State Grand Lodges was not undermined or reduced, instead it was protected:
“The State Grand Lodges shall have full power and authority to grant letters
of dispensation and warrants of constitution to subordinate lodges within their
several jurisdictions, and to establish as many lodges as they deem most
expedient.” Thus, the creation of the National Grand Lodge, as the focus of
Colored Masonic sovereignty anticipated the problems inherent in a system of
State Grand Lodges as claimants of allegiance, and offered a fraternal solution. . .
In the last analysis the advantages of a National Grand Lodge
could only be urged on the basis of reason, and not coercion. A National body
would have at its disposal the advantage of the ability and prestige of the most
intelligent and ablest of Colored Masons, wherever they could be found. It could
reconcile differences by exercising Masonic jurisdiction and the Supreme Council
(which was organized in 1897). It could plan and forecast with greater ability,
resources, and power than any of its component parts. Economic resources could
be concentrated and disposed of more effectively and cumulatively to increase
the power of Colored Masons than if done piecemeal.
theory, this might have worked. The participating Grand Lodges that formed the
National Grand Lodge (NGL) accepted charters from the NGL, and lodges formed in
other states were chartered as subordinate Grand Lodges under the NGL. It is
tempting to draw an analogy with other hierarchical masonic bodies, comparing:
the original participating Grand Lodges with the 20th-century German
Grand Lodges that formed the United Grand Lodges of Germany; and
the post-1847 subordinate Grand Lodges with Provincial or District Grand
Lodges under the English or Scottish systems.
there were significant differences (apart from the references, above, to a
Supreme Council) and the analogy cannot
be taken very far. Also, unfortunately, Brock’s theoretical picture of the
National Grand Lodge is not supported by citation of contemporary documents or
by events. Gray’s Inside Prince Hall summarises what is known of the
growth of the NGL in the period 1847–1877, and the fragmentation of its
The result was that many states had an independent (often ex‑NGL) Grand
Lodge and a Grand Lodge subordinate to the NGL. These subsequently
polarised into independent Grand Lodges of Prince Hall Affiliation (PHA) and
NGL-subordinate Grand Lodges of Prince Hall Origin (PHO), with the PHA Grand
Lodges and individual PHA members scathing in their attacks on the NGL. Gray
provides a list of complaints and an (almost) impartial commentary on them.
reached a climax in 1877–78, but again there is no clear and unbiased
contemporary record of facts. By 1877 a majority of subordinate Grand Lodges had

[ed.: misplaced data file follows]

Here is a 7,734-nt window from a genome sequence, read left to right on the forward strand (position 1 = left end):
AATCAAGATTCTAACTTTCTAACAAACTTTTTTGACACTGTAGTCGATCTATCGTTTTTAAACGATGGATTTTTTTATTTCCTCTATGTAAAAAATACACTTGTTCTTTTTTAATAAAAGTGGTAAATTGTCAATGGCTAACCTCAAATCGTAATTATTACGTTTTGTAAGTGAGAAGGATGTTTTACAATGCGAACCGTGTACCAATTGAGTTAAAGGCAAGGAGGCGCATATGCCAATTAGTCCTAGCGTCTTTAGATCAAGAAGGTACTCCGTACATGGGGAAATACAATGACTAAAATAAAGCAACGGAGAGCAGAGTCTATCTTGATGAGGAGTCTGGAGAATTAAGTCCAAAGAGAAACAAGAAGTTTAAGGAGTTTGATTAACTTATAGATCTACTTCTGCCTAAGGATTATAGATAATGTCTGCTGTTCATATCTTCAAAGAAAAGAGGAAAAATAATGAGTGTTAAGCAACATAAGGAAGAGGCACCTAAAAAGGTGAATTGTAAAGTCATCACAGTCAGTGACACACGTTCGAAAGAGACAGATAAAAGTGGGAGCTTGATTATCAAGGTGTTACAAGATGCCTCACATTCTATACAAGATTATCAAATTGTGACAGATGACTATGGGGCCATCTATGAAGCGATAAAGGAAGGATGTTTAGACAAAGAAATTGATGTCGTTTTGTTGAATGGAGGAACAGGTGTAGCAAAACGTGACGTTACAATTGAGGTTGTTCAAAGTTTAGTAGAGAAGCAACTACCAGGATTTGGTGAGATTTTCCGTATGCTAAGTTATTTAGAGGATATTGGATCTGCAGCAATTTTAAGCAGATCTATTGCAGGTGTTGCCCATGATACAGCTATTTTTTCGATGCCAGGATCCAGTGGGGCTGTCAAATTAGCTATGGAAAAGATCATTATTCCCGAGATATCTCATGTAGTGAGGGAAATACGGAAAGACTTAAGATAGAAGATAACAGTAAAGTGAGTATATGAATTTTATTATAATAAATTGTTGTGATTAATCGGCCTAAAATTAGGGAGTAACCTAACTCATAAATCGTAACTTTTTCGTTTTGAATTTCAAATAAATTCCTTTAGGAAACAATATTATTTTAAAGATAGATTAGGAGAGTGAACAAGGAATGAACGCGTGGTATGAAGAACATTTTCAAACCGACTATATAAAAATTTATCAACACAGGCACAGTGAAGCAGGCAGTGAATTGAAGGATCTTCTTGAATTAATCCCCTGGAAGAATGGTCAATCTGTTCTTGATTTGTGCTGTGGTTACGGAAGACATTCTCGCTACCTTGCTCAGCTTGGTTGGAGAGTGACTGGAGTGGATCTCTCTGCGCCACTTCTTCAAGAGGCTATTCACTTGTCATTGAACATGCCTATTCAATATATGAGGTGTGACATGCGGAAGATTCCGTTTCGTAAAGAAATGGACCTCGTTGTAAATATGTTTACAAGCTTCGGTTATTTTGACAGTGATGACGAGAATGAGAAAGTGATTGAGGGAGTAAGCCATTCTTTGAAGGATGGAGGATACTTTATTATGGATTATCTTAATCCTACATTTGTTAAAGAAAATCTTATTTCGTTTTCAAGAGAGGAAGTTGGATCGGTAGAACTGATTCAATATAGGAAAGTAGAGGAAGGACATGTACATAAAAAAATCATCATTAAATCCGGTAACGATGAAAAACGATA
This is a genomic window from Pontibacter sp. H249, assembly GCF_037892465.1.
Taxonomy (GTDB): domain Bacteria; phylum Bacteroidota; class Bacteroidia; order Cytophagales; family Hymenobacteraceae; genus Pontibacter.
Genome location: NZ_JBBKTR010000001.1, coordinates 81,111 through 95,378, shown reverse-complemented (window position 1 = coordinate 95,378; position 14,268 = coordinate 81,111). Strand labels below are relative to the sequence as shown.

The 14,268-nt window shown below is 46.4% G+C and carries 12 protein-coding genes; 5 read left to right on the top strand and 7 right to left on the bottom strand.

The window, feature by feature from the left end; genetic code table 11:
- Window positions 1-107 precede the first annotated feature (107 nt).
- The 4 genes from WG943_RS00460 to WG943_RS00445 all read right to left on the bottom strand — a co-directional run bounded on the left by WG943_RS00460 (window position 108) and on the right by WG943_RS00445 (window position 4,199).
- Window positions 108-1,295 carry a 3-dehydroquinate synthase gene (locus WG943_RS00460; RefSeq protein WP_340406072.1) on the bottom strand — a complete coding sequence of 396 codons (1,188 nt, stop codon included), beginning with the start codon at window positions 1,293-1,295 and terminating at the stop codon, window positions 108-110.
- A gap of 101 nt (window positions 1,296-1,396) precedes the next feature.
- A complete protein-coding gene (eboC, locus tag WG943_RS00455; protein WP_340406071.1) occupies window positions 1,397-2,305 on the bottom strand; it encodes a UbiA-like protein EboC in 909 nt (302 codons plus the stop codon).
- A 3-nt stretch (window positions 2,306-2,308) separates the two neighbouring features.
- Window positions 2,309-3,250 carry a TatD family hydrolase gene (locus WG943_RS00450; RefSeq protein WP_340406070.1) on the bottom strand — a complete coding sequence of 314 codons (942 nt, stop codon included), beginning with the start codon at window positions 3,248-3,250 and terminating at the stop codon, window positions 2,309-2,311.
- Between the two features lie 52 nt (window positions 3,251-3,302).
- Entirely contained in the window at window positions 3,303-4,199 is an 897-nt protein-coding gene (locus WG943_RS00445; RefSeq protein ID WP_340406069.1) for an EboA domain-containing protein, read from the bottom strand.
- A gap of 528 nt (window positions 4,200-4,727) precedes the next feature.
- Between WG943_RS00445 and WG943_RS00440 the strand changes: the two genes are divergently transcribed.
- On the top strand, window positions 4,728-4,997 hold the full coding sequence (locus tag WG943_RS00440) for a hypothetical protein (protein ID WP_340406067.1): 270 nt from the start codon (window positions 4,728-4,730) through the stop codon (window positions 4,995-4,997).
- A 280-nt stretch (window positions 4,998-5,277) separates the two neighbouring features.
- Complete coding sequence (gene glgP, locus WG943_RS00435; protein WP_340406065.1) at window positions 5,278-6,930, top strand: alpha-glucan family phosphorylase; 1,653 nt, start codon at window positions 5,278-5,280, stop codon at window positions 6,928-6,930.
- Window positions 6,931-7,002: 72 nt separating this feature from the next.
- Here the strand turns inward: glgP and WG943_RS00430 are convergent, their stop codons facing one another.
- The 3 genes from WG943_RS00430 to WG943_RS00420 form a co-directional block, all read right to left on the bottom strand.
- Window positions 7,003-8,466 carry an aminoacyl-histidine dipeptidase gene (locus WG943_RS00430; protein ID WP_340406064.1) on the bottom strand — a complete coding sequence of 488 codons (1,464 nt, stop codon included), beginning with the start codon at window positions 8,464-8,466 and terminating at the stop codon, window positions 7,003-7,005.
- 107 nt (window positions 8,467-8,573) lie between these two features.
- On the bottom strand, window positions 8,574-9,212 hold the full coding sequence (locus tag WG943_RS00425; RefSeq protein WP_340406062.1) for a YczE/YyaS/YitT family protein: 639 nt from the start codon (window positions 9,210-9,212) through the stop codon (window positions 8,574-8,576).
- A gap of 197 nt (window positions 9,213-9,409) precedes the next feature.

rebelled and quit the NGL, which had a triennial session scheduled for that
year. Most modern PHA historians claim that the session was held in Wilmington,
Delaware, and that the delegates voted to end the NGL. However, the earliest
record of this claim appears to be 26 years after the alleged event, made by
William H Grimshaw in his Official History of Freemasonry Among the
Colored People in North America, Macoy 1903, and subsequent writers cite no
earlier authority. Not only has Grimshaw been thoroughly discredited as an
historian, but also the very words
of the alleged resolutions are highly unlikely to have been made by delegates of
Resolved, That the National or
Compact Grand Lodge is, and the same is hereby declared to be an irregular and
unheard of body in Masonry, and it is hereby declared forever void.
National Grand Lodge rejects this claim, stating that the 10th triennial session
was held in Pittsburgh, Pennsylvania. According to Brock,
this is supported by the research of mainstream masonic historian Edward Cusick
in correspondence with Brock in 1957, who quoted the whole of a newspaper report
from the Pittsburgh Commercial Gazette, 18 May 1877, page 4,
column 3. Confirmation of the contents of Cusick’s letter and of the
newspaper report have been sought by the present writer. The director of the
Chancellor Robert R Livingston Library (New York) has searched the extensive
Edward R Cusick Collection without avail; a copy of the newspaper has not
yet been located in Pennsylvania libraries, but the Carnegie Public Library in
Pittsburgh has yet to be explored. PHA champion Joseph A Walkes Jr is ambiguous
on the issue, quoting at length from an
earlier PHA historian, Harry A Williamson, as being ‘of interest’, finding
confirmation in the Proceedings of the Prince Hall Grand Lodge of Ohio,
1878 (pp 27 & 66) that the 10th triennial was held at Pittsburgh in
but later comments:
. . . when the National Grand Lodge, (or such of it
as was left) was scheduled to meet in Wilmington, Del., in 1877, there was